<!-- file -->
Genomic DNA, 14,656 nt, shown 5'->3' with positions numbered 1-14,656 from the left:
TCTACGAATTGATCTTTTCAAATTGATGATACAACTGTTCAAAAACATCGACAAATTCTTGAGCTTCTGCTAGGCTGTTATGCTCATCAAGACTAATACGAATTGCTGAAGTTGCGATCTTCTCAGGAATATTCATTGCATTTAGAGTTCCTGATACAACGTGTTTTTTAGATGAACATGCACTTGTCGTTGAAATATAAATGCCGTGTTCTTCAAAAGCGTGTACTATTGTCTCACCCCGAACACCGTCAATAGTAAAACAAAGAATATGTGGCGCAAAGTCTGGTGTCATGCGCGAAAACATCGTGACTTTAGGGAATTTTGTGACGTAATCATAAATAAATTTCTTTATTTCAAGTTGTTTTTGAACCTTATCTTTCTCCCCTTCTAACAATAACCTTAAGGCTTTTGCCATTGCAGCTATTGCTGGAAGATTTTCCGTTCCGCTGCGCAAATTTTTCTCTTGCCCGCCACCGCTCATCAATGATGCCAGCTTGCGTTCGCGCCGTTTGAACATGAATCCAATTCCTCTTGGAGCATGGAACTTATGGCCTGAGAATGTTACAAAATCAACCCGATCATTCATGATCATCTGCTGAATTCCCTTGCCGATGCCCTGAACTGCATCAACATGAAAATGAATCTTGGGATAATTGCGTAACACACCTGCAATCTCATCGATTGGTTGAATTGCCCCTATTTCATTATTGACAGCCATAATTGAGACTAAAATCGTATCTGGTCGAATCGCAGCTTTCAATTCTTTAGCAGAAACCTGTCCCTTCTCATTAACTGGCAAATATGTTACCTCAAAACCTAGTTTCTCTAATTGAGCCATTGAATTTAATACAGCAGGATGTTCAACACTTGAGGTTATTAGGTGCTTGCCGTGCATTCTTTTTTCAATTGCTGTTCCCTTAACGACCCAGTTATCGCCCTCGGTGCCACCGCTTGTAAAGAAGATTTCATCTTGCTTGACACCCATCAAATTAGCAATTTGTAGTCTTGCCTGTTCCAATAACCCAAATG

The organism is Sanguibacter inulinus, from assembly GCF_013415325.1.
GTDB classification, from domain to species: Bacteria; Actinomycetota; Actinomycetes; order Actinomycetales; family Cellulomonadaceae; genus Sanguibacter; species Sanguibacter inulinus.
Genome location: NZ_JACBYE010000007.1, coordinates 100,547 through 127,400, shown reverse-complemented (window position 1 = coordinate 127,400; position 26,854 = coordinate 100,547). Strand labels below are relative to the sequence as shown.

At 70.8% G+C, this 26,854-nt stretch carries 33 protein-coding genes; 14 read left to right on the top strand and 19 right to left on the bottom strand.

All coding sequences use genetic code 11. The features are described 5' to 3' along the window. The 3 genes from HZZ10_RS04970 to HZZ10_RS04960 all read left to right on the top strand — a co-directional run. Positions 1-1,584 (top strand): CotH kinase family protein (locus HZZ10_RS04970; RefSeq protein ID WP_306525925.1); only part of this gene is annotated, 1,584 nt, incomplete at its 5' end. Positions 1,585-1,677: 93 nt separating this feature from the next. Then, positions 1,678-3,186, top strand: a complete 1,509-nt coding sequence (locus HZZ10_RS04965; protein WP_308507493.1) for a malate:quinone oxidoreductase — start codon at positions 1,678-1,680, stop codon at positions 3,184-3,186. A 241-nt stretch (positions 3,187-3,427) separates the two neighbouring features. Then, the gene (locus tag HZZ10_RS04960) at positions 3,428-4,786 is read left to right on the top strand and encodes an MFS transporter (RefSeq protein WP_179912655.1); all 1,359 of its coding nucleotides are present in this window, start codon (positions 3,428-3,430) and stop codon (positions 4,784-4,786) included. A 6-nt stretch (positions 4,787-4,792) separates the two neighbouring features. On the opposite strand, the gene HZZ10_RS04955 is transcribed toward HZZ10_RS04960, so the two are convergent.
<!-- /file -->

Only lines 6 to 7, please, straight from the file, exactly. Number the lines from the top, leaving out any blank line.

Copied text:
At 70.8% G+C, this 26,854-nt stretch carries 33 protein-coding genes; 14 read left to right on the top strand and 19 right to left on the bottom strand.

All coding sequences use genetic code 11. The features are described 5' to 3' along the window. The 3 genes from HZZ10_RS04970 to HZZ10_RS04960 all read left to right on the top strand — a co-directional run. Positions 1-1,584 (top strand): CotH kinase family protein (locus HZZ10_RS04970; RefSeq protein ID WP_306525925.1); only part of this gene is annotated, 1,584 nt, incomplete at its 5' end. Positions 1,585-1,677: 93 nt separating this feature from the next. Then, positions 1,678-3,186, top strand: a complete 1,509-nt coding sequence (locus HZZ10_RS04965; protein WP_308507493.1) for a malate:quinone oxidoreductase — start codon at positions 1,678-1,680, stop codon at positions 3,184-3,186. A 241-nt stretch (positions 3,187-3,427) separates the two neighbouring features. Then, the gene (locus tag HZZ10_RS04960) at positions 3,428-4,786 is read left to right on the top strand and encodes an MFS transporter (RefSeq protein WP_179912655.1); all 1,359 of its coding nucleotides are present in this window, start codon (positions 3,428-3,430) and stop codon (positions 4,784-4,786) included. A 6-nt stretch (positions 4,787-4,792) separates the two neighbouring features. On the opposite strand, the gene HZZ10_RS04955 is transcribed toward HZZ10_RS04960, so the two are convergent.